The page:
The so-called retail apocalypse appears to have rocked British retail in 2019.
According to the Centre for Retail Research, more than 140,000 U.K. retail jobs, or 2,750 jobs a week, were slashed over the course of 2019.
This is the highest rate of job cuts in 25 years on high-traffic British shopping areas, known as “high streets,” and marks an increase of more than 20% year-over-year, compared to the 117,400 jobs that were shed in 2018, the report said.
The CRR also noted an increase in store closures. This year, 16,073 U.K. shops (about 61 per day) were shuttered, up from 14,583 total closures the previous year. About 38,100 jobs were lost due to stores going bust, including Karen Millen and Coast, but the majority of job cuts (roughly 78,600) occurred as retailers made adjustments to cut costs.
As 2020 begins, the CRR predicts further job cuts and store closings, barring government intervention. High business taxation rates are one cause for the U.K. retail sector’s struggles, explains the CRR, along with high fixed costs, slow sales growth, heavy price competition and the rise of e-commerce.
Over the past decade, e-commerce has undergone a sizable expansion. According to the U.K.’s Office for National Statistics, online sales now account for 21.5% of retail sales in the state. In January 2010, e-commerce made up just 7% of the U.K.’s total retail sales.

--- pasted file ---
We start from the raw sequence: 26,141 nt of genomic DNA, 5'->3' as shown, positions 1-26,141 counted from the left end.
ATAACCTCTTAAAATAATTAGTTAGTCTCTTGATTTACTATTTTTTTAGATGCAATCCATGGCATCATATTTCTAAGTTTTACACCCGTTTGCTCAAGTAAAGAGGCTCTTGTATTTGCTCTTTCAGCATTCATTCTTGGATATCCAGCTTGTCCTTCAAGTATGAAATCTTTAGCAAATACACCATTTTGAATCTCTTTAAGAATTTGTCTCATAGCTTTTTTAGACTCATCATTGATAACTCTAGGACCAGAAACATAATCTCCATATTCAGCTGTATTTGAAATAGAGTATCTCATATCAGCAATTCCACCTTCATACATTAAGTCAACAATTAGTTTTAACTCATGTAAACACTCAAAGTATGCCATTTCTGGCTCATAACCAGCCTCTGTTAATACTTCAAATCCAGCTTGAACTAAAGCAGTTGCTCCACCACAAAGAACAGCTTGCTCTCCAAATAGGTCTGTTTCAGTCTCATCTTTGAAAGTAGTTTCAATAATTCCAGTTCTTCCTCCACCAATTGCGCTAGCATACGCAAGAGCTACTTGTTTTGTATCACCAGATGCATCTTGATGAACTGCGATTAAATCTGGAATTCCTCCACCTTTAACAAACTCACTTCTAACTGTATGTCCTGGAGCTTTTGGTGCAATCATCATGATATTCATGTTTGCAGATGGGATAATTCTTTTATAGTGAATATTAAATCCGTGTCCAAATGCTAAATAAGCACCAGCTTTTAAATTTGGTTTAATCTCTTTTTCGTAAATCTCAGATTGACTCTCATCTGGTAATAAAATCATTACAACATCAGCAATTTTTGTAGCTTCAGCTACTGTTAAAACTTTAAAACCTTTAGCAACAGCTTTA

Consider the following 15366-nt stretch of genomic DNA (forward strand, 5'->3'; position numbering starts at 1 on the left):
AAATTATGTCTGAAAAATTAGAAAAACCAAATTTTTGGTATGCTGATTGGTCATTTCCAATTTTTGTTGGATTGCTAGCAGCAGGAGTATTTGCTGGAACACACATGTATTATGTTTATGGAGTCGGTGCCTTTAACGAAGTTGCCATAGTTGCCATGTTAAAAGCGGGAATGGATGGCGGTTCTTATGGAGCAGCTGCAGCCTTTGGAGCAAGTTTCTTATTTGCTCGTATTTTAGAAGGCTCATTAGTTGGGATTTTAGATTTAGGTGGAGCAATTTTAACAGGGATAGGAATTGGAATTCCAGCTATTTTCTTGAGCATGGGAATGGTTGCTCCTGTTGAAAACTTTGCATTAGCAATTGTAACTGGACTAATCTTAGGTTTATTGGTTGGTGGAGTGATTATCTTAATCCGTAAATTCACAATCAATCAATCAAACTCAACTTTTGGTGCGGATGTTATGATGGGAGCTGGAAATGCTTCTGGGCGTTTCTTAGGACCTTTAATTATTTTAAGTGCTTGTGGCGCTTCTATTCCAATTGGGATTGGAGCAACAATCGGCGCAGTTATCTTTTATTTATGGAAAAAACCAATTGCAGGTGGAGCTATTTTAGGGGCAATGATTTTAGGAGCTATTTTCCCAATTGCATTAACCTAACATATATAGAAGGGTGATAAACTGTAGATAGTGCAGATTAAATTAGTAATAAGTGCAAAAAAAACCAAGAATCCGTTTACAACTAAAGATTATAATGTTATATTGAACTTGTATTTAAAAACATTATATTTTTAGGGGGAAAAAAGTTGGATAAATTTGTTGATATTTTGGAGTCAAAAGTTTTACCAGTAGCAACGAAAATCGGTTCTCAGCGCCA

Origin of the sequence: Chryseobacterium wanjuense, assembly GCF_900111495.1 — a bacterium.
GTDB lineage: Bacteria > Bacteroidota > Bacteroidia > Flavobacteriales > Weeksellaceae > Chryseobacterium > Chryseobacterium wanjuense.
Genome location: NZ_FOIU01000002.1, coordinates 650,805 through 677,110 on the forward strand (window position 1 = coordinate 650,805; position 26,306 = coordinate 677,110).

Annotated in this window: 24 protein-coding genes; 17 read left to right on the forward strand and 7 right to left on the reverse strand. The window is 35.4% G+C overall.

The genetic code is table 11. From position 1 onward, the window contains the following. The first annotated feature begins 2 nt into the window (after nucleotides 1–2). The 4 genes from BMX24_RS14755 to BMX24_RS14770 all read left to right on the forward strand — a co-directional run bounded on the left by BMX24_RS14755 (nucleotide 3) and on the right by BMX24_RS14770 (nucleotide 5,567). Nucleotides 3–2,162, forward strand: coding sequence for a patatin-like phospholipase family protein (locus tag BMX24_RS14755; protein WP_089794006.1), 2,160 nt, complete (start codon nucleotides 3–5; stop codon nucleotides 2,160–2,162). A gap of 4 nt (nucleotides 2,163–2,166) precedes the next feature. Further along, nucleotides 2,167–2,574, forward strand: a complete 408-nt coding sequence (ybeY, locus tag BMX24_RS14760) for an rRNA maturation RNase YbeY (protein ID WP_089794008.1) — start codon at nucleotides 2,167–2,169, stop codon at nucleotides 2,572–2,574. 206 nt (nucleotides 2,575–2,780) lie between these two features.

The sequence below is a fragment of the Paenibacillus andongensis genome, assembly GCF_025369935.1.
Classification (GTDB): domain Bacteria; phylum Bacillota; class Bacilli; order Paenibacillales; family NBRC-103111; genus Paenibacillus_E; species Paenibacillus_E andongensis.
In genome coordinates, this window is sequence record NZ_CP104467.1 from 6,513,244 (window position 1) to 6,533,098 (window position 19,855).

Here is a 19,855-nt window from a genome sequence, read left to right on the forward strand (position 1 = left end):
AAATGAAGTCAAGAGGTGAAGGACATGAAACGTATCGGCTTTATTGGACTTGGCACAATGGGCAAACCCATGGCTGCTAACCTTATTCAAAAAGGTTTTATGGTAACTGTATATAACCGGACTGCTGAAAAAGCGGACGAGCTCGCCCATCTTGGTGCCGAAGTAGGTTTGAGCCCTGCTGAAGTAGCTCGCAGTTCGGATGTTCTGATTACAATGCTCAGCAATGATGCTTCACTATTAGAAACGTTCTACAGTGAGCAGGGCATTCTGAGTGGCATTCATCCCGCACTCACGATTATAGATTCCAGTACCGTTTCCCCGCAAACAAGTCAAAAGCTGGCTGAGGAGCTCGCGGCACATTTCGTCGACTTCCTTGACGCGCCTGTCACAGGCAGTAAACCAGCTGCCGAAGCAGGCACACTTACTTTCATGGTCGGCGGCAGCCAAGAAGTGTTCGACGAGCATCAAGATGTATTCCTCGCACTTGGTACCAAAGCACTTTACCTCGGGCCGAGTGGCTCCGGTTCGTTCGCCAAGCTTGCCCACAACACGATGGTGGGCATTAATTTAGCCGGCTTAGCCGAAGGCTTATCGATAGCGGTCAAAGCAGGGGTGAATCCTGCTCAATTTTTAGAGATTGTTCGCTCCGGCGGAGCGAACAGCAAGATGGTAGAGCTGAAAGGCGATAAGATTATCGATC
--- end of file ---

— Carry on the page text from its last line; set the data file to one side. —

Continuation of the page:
As digital disruption has transformed shopping this decade, store closures and layoffs have followed for traditional retailers internationally. Retailers that failed to adjust to the new climate this decade often faced bankruptcy or complete shutdown. The 2010s saw the end of several high-profile American shoe stores, including Payless, Sports Authority and Bakers Footwear Group.
Brick-and-mortar closures aren’t always the hallmark of a retail apocalypse, experts say, explaining that shuttering outposts can be a sign of efficiency. Retail analysts say that shrinking store counts can lead to improved profitability at remaining locations as well as lower overall costs, as retailers adjust to the new climate.
Whether due to efficiency or not, the number of U.S. store closures jumped in 2019, according to Coresight Research. The research and advisory firm estimates reports that more than 9,200 doors closed this year as of late November, compared with just 5,800 in 2018. American retail employment, meanwhile, is expected to fall by 2% between 2018 and 2028, according to the U.S. Bureau of Labor Statistics, due to the rise of online sales.
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